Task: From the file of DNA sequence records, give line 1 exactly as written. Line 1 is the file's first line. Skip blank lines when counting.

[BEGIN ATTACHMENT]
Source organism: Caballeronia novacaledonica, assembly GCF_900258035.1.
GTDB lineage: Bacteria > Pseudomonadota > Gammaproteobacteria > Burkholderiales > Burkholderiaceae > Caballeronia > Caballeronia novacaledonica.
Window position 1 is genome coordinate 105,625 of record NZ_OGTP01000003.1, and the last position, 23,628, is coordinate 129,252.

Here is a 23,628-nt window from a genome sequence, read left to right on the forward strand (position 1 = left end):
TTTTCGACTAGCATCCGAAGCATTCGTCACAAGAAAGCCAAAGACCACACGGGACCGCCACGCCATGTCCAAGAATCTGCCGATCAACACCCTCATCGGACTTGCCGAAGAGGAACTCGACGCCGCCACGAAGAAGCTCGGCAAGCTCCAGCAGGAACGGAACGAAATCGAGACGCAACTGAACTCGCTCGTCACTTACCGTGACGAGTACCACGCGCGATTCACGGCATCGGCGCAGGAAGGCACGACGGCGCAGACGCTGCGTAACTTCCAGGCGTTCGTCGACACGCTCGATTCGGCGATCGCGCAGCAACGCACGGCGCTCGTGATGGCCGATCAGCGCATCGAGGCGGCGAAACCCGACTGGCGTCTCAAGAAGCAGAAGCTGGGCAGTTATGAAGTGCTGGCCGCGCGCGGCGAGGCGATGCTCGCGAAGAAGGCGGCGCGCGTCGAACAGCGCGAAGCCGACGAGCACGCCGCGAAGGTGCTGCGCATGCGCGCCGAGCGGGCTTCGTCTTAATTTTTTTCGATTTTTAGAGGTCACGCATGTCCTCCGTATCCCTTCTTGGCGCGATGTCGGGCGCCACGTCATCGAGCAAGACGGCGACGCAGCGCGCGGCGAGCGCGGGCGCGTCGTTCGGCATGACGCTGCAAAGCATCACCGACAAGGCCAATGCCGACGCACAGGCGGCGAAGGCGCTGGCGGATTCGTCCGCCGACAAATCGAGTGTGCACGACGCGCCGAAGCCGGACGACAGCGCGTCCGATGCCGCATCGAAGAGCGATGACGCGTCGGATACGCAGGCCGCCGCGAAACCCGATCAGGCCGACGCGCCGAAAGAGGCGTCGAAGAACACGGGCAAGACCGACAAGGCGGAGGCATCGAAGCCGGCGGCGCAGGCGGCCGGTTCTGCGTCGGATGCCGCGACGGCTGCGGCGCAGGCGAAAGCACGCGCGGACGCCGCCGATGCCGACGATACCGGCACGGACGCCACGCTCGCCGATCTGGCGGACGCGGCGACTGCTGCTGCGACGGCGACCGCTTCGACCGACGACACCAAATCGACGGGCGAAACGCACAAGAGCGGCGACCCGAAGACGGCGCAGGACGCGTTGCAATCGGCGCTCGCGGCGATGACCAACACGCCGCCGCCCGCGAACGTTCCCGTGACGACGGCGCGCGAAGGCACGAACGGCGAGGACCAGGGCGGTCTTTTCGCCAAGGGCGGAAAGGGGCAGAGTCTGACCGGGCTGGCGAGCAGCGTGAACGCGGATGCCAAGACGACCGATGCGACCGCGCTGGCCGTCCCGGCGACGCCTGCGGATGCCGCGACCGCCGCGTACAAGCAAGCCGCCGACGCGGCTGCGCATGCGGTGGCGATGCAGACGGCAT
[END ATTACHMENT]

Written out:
Source organism: Caballeronia novacaledonica, assembly GCF_900258035.1.